What’s Happening?

The Yen has collapsed in recent weeks as capital fled defensive havens and moved back into risk markets following the US election. Technical signs have appeared suggesting that the recent selloff may be nearing its limits and a reversal possible. This week’s Bank of Japan decision and statement could provide a catalyst for a change in sentiment and a possible trading correction.  

 

Technicals:

Over the summer USDJPY completed a triple bottom near 100.00. A base had been forming between there and 105.00 before the election but following the election the rally has been truly explosive with USD soaring and JPY crashing. A head fake dip down to 101.00 shook out the last of the weak hands and since then the advance has been relentless with rising RSI and a Golden Cross of the 50 and 200-day averages confirming a new uptrend.

RSI has been overbought for a month showing that RSI can stay overbought which is why RSI rolling back under 70 is the key signal to watch. What is different currently is that a new high for the pair has not been confirmed by the RSI, a negative divergence that suggests upward momentum has peaked and is starting to slow.

The pair recently ran into resistance and has started to backslide toward 117.60. Next potential tests in a correction could appear near 117.00 then 115.35 and the 115.00 round number. Should the uptrend resume and the pair manage to break out, next resistance may appear near 120.00.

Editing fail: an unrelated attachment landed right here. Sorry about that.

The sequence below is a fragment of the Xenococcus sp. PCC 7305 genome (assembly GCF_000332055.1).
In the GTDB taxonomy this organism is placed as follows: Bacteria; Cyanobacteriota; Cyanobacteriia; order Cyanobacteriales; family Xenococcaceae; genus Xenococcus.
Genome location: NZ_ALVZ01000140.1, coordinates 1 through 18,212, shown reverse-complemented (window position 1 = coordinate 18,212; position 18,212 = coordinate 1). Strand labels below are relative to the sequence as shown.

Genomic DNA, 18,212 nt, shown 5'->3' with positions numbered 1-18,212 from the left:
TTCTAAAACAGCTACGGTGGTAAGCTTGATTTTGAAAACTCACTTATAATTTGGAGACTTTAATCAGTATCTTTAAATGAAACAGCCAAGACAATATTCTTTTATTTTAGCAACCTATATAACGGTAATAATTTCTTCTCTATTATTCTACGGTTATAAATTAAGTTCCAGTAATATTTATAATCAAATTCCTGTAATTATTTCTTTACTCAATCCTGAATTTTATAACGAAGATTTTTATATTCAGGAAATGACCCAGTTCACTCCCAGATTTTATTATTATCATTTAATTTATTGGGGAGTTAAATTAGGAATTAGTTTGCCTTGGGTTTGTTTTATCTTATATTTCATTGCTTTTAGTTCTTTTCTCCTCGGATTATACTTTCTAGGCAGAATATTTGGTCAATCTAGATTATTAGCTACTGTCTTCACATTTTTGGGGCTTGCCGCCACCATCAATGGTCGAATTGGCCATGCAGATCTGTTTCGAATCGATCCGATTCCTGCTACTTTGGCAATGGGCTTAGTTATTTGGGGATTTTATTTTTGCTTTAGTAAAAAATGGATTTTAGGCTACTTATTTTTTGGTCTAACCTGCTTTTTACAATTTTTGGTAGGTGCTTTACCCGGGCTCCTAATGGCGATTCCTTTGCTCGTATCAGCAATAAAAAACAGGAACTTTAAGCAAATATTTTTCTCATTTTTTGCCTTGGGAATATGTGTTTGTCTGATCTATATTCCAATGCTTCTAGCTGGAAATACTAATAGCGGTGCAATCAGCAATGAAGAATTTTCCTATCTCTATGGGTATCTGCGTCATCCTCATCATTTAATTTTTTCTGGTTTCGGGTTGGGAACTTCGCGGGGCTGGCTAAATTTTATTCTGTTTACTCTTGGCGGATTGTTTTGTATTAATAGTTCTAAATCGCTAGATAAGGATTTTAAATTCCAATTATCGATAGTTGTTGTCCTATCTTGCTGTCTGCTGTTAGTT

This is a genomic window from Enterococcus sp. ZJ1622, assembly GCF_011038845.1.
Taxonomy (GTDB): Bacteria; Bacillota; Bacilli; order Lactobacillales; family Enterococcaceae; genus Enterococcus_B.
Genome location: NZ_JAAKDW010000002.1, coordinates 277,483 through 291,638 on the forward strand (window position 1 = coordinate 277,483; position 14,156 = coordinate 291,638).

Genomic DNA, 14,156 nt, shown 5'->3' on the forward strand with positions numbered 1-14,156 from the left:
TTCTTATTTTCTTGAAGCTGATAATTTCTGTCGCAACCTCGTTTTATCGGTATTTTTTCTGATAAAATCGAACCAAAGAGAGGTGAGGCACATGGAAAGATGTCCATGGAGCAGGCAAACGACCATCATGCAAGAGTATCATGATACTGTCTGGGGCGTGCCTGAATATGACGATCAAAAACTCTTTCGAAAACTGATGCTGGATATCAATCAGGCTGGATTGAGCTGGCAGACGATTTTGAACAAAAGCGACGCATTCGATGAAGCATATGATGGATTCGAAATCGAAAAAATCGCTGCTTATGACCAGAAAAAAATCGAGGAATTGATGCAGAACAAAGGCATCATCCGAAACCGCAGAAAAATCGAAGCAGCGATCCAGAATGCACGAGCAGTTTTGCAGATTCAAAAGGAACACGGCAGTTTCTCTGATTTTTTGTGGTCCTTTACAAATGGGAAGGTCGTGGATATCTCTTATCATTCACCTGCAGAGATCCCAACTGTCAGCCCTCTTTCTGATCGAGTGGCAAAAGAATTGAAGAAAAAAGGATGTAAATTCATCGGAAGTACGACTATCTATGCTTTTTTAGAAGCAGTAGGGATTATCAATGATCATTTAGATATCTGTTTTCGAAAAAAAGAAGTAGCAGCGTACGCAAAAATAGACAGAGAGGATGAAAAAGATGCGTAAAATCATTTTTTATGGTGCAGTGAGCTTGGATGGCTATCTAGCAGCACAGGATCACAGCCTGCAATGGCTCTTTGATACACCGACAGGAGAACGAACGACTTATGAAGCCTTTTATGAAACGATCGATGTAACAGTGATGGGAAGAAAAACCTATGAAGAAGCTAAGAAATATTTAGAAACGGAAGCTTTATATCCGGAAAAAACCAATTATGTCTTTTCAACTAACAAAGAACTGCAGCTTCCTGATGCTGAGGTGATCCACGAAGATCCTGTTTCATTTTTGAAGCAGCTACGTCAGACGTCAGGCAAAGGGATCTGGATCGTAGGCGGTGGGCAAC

Fundamentals

JPY has been crushed so badly in recent weeks for two main reasons:

First, capital has been leaving defensive havens in general, gold and bonds have also taken big hits.  

Second, traders have speculated 2017 could see the Bank of Japan and the Federal Reserve Board go in opposite directions on monetary policy with the Bank of Japan going pedal to the metal on stimulus and the FOMC raising interest rates to normalize policy.

This week’s Bank of Japan meeting may indicate whether this expected divergence is likely to be the case or now. While the Fed has taken a hawkish turn, the pressure on the Bank of Japan to go all in for stimulus may be easing.

The big drop in the Yen has done some of Governor Kuroda’s work for him. A number of Japanese economic reports have come in better than expected lately and are showing signs of improvement including retail sales and housing starts, although other measures like GDP and PMI remain soft. If the outlook for the economy improves the Bank of Japan could adopt a neutral stance which could shore up support for the depressed Yen. Signs that the central bank may need to add to stimulus, however, could depress the currency even further.  

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